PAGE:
Circular economy is fast becoming a sustainability buzz term; spoken by many businesses who may use recycled materials, but truly practiced by very few. Interface falls into the latter category. Their ReEntry program sees them reclaim used carpet to be recycled and kept from landfill, as well as taking a whole-of lifecycle approach to their own products.

“Circular Economy is based on three principles: design out waste and pollution in the early product development stage, keep that product and material in use, and regenerate the natural systems. These principles drive Interface to innovate and develop the products that will support a sustainable future. For us, circular economy doesn't mean that we take waste from someone else to use as a raw material for our product, circular economy for us is retaining the value of our product throughout its life,” explains Aidan Mullan, Sustainability Manager at Interface. “And at the end of life, getting that product back is the goal. We can extend its life or dismantle it into its constituent parts for manufacturing new products. That, to us, is a circular economy.”

That whole of lifecycle approach means Interface takes responsibility not only for the way their products are designed and manufactured, but how they are used and disposed of as well. Aidan elaborates:

“One of the key difficulties is ensuring customers return the product at the end of use. This is particularly challenging with a product that has a life warranty over 15 years. “The difficult thing is reverse logistics, in other words reversing the supply chain. That is key.”  

Rather than wash their hands of what would seem to be a very difficult problem to solve, Interface developed a simple, yet brilliant solution - carpet leasing. “Just at the end of last year, we introduced a very useful tool that will support the circular economy model, we call it Evergreen Leasing,” explains Aidan. “It’s something Ray Anderson thought of in the 90s, but the infrastructure didn’t really exist to make it viable. Leasing provides an incentive for people to ensure our carpets come back to us at the end of its use through our carpet take back program, ReEntry.”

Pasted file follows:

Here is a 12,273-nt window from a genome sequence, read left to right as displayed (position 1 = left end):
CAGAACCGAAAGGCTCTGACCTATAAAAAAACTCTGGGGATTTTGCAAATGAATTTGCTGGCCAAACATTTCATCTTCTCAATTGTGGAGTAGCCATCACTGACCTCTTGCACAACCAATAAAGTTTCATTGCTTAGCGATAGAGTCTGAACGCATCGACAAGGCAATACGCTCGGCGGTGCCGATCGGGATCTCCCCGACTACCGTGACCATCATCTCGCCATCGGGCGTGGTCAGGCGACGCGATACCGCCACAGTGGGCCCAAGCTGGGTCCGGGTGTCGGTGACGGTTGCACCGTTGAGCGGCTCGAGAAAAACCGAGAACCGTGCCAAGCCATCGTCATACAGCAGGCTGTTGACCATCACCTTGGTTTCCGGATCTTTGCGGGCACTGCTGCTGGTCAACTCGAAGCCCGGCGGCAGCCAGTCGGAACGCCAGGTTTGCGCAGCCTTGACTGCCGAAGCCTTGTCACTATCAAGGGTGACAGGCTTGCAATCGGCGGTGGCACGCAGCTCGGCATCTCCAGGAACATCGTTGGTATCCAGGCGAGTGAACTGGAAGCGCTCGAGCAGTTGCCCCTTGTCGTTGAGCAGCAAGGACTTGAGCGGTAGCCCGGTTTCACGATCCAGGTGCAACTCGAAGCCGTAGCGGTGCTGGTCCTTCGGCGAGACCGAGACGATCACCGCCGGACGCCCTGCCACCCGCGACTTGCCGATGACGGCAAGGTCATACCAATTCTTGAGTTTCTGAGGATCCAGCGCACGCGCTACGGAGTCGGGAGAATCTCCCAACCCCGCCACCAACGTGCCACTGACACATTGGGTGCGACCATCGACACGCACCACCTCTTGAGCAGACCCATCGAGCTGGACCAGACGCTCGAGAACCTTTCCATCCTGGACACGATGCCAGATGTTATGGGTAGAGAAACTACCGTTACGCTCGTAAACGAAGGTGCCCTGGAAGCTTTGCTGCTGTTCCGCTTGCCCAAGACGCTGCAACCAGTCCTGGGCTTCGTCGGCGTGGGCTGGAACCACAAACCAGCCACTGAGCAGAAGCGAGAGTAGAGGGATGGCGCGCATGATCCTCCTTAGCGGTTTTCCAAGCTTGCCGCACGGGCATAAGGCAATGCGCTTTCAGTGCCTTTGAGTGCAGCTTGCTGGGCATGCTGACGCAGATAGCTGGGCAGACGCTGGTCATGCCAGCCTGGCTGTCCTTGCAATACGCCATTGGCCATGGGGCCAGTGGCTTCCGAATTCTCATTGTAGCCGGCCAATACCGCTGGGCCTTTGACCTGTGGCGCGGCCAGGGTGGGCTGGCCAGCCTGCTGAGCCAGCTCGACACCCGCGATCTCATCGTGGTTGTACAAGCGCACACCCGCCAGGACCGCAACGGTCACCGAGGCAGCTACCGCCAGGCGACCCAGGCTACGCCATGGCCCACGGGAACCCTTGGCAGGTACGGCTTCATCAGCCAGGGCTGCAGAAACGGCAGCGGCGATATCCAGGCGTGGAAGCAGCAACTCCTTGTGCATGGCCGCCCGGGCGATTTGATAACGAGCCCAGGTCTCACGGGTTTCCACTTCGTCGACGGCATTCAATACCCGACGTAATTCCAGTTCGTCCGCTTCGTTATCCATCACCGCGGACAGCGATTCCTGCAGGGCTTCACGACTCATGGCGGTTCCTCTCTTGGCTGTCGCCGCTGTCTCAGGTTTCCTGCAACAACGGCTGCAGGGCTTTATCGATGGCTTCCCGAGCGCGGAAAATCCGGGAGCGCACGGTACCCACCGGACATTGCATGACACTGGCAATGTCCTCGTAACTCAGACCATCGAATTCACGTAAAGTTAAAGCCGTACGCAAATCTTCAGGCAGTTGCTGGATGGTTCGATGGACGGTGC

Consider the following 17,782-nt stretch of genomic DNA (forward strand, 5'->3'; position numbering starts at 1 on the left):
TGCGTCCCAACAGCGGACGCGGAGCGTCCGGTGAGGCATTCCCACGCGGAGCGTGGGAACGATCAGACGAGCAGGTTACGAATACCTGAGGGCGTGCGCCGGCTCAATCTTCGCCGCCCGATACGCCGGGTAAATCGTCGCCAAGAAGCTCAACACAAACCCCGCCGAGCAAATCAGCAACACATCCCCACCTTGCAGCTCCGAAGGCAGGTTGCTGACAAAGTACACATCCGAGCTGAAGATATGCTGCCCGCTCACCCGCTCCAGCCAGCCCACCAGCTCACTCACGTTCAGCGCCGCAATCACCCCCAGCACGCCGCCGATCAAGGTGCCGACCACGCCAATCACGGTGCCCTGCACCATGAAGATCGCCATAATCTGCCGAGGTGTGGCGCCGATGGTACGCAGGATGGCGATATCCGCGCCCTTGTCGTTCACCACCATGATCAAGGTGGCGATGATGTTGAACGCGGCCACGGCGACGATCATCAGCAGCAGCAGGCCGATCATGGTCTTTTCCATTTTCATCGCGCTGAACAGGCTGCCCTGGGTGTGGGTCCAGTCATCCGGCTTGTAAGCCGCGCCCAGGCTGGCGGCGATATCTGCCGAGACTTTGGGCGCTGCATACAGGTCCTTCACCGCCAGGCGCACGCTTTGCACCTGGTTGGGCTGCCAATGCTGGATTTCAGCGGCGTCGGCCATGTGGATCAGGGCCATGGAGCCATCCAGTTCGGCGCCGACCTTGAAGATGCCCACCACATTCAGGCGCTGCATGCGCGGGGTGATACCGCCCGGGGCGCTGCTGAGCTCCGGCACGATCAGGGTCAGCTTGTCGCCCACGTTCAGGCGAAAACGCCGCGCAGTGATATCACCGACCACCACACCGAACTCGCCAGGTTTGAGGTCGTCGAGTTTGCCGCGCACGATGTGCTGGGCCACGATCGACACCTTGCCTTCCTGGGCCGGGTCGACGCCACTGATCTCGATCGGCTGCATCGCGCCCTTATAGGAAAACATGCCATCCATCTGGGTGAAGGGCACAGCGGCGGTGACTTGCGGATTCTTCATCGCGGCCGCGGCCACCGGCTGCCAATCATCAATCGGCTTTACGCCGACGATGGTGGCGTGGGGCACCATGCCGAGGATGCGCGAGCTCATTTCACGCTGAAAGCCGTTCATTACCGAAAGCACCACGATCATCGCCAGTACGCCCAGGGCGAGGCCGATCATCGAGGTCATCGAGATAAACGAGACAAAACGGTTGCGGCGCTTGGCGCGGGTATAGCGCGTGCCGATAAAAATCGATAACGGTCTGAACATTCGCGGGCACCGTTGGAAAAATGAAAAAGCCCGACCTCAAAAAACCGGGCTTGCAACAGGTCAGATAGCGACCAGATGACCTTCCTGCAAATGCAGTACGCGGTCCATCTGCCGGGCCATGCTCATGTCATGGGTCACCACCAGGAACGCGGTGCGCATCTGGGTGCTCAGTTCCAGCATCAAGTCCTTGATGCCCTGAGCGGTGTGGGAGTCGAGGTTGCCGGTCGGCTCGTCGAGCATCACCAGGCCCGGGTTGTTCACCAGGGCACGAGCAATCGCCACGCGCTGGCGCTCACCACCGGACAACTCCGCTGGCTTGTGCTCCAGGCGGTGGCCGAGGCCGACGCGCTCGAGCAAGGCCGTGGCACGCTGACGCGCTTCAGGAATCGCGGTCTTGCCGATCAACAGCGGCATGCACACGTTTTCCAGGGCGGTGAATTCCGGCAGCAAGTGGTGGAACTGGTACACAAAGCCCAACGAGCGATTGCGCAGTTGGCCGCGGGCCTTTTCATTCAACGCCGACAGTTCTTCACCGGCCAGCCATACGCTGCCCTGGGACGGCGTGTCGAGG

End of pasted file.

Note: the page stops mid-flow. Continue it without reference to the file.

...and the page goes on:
Product-as-a-Service, is becoming more common now, a key circular economy business model where companies retain ownership of their products and lease them as a service to clients.

Again, in a time where most businesses are touting their use of recycled materials, or that their products are recyclable (which, as Aidan points out, doesn’t really matter unless you actually ensure they are recycled), Interface are ahead of the game once again. They view their impact in terms of the embodied carbon in their products. “A product’s embodied carbon is the sum of the carbon emissions across the full lifecycle of the product from extraction of raw materials, manufacturing, transport, installation and use. Interface has measured these impacts and reduced them by over 75% and neutralised the remaining emissions by purchasing offsets.

The new innovative CQuest Bio backings are carbon negative removing more carbon from the atmosphere than is emitted during manufacture. “In the future there will be a bigger carbon impact from our clients actually cleaning the carpet than that from Interface manufacturing”.

“Circular economy is one of the key lenses through which Interface selects materials for its products, green chemistry and embodied carbon being the other two. This has been key to achieving its Mission Zero goal”.

Learn more about Interface